Pulling out invasive weeds? Don't put them in the compost bin
Invasive plants should be bagged and taken to landfill for proper disposal, officials say
Knotweed. Giant hogweed. Blessed milk thistle. These are just some of the dreaded plant species the Capital Regional District is trying to eradicate.
But if you're cleaning up your yard this spring and come across one of these invasive weeds, officials say you should avoid putting them in your compost bin.
The heat involved in the compost process is not enough to kill the seeds of invasive plants, said Glenn Harris, senior manager of environmental protection for the Capital Regional District.
As a result, invasive plants can spread when the compost material is reused elsewhere.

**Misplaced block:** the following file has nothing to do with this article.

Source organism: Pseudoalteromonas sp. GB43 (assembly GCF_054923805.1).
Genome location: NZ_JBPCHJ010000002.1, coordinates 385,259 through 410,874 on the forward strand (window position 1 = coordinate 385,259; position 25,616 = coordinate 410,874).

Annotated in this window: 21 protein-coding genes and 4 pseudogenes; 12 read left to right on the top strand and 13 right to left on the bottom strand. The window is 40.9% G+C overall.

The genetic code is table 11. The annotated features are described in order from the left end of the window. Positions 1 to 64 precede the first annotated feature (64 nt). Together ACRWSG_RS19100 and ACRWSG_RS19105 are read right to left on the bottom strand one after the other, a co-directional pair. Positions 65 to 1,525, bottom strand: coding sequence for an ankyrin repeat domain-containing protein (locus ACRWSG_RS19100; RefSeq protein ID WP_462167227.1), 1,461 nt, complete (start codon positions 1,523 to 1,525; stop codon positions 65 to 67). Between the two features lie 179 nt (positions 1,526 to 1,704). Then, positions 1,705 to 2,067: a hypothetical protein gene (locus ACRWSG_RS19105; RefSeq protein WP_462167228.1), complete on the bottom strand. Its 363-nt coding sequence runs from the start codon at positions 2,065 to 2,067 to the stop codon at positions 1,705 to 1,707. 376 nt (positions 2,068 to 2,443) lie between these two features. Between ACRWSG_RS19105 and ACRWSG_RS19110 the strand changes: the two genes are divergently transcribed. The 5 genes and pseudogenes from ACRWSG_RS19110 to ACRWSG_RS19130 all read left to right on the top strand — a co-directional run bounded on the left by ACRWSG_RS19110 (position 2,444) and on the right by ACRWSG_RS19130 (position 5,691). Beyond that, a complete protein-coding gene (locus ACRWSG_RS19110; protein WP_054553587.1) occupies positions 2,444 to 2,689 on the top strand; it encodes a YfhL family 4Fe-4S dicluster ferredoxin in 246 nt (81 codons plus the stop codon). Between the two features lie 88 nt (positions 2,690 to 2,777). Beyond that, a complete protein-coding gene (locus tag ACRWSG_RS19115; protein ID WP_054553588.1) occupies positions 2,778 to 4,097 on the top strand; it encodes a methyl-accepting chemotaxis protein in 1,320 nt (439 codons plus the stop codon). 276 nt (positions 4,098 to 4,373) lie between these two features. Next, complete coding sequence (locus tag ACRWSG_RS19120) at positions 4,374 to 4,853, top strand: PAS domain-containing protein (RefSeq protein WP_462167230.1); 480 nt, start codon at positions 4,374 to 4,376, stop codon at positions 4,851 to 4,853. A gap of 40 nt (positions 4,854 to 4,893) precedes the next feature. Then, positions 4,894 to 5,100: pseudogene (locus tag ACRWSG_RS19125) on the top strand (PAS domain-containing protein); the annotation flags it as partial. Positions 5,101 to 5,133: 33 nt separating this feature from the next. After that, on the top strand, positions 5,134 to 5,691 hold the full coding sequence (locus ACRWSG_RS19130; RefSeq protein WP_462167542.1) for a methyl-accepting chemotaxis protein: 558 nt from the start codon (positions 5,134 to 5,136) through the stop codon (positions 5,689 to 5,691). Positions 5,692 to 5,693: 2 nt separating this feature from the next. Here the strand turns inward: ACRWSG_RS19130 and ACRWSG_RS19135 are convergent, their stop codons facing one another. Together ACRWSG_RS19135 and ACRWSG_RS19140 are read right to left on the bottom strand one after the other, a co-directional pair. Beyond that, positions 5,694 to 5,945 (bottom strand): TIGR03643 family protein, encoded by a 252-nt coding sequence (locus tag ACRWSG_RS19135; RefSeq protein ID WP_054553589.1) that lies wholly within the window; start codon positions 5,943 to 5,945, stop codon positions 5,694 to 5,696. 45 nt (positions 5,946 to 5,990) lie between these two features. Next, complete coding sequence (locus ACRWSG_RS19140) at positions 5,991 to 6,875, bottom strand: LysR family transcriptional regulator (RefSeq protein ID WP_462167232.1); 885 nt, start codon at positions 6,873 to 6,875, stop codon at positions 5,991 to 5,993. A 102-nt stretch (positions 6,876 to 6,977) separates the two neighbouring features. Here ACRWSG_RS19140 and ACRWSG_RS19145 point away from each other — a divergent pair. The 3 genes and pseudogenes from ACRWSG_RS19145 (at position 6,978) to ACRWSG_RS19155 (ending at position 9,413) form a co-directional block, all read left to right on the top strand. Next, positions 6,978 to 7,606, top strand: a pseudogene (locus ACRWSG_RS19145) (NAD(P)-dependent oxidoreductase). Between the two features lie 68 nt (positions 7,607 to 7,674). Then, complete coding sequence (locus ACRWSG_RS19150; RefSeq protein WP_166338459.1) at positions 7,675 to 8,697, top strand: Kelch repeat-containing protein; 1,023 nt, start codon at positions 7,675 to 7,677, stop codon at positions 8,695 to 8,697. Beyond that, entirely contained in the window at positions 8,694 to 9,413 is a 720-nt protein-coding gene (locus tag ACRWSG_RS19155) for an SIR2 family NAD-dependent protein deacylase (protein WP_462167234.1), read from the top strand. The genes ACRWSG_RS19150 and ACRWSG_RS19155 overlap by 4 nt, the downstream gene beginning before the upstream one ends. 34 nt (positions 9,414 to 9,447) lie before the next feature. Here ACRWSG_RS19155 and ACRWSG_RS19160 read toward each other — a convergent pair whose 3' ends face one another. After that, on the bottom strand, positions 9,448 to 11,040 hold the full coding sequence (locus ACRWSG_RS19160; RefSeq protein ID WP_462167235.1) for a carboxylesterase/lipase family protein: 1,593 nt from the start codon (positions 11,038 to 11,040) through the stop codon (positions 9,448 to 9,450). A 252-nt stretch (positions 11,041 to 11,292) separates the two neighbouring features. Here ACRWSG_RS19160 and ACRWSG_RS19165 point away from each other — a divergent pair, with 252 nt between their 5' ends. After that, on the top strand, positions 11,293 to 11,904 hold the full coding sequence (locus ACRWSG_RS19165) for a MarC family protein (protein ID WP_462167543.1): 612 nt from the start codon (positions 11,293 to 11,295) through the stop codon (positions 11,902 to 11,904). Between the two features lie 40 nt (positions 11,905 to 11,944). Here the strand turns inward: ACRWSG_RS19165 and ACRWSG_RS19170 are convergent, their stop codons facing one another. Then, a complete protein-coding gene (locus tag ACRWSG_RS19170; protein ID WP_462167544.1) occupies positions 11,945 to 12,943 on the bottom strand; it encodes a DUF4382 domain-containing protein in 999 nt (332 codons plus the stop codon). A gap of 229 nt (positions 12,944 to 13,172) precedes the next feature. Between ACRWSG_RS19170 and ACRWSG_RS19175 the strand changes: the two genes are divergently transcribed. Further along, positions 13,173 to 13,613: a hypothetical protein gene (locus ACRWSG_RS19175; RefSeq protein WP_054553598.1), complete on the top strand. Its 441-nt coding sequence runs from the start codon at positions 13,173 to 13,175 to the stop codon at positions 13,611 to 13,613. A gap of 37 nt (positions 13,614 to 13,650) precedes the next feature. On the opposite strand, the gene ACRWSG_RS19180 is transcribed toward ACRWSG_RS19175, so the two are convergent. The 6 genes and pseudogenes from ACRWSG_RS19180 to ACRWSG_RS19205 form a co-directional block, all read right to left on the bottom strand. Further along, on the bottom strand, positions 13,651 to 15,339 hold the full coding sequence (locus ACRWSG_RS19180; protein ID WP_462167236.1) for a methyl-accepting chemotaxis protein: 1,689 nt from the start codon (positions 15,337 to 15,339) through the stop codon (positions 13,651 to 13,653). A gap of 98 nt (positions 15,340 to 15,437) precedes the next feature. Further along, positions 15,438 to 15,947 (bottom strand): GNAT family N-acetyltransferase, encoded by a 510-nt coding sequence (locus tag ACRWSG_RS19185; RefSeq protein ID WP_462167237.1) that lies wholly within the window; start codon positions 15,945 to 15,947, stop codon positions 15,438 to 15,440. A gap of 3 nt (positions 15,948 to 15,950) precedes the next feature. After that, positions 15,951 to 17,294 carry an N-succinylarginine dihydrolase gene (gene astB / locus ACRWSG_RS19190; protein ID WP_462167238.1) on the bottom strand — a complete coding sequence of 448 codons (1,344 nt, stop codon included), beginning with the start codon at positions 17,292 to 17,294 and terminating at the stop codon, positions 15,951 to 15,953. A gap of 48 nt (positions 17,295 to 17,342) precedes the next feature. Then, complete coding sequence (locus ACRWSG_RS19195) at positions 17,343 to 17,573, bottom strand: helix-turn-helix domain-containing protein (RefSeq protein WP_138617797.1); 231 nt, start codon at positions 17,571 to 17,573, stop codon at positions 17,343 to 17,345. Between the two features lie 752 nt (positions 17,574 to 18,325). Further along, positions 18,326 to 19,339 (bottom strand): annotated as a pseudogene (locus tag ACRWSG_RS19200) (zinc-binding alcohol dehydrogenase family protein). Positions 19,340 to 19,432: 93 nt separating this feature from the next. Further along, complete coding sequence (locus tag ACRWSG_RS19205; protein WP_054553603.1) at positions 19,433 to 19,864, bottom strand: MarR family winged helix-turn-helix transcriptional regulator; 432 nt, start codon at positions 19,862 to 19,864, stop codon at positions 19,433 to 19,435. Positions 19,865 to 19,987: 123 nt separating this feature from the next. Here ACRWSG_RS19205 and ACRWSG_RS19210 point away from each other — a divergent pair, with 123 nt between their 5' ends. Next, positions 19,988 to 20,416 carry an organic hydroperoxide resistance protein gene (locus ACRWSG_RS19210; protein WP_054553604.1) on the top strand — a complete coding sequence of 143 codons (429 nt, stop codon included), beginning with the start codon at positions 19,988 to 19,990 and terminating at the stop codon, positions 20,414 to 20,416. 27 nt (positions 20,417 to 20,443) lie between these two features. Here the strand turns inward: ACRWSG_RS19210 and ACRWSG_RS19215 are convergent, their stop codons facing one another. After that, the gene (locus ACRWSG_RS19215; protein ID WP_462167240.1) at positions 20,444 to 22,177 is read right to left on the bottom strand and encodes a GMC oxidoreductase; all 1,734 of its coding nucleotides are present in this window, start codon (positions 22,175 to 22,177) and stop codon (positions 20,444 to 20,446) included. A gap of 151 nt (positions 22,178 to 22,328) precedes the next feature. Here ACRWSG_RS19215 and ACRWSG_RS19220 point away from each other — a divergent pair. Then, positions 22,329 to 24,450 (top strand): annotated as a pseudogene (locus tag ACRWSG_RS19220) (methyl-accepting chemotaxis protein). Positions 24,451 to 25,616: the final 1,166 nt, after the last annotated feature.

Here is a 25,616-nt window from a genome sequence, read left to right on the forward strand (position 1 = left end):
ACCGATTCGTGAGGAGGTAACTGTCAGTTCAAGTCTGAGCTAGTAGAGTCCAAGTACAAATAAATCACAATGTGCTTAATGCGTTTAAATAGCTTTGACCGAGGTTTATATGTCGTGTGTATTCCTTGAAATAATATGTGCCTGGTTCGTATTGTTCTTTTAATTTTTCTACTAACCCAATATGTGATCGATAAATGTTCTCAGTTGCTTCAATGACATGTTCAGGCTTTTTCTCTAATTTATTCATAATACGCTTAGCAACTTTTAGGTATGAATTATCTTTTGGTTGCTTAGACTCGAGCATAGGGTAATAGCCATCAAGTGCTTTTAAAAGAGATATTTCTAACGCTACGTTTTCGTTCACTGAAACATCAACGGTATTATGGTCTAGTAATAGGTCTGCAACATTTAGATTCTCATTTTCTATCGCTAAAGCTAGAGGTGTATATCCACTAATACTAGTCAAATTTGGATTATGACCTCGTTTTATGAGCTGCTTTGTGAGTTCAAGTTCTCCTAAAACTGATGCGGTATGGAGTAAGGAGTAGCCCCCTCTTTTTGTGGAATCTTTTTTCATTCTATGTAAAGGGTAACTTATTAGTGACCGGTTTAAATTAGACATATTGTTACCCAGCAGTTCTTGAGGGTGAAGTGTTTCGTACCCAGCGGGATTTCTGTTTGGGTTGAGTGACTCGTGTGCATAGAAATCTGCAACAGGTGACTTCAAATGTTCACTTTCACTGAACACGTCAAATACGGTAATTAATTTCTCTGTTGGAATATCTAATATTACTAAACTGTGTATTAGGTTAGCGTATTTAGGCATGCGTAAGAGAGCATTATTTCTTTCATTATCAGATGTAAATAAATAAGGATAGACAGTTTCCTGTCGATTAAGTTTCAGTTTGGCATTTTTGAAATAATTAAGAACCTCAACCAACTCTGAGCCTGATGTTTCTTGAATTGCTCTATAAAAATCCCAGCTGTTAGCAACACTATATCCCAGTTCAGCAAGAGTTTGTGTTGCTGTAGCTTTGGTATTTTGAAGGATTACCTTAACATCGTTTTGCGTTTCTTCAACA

"They go from isolated spots, to next thing you know they are being distributed through various pathways, and all of a sudden they are starting to be a real issue," Harris said.
Invasive plants are a concern because they pose an environmental and economic risk to local ecosystems. They can displace native species and disrupt infrastructure.
'Trying to raise awareness'
Rules on what goes into compost are set by local bylaws.
When it comes to invasive species, municipalities look to a provincial list of weeds of concern, Harris said.
The CRD voted Wednesday to ask the province to update its list to add new regional invasive plants.
"We are trying to raise awareness about which species are a concern and then what is the proper disposal method," Harris said.
Work to determine how many invasive weeds end up in with the compost is in the early stages, he said.
Gardeners who think they have pulled one from their yard should put it in a bag and take it to the Hartland Landfill for proper disposal.
The CRD has also started distributing alert sheets to help people identify invasive species in their yard.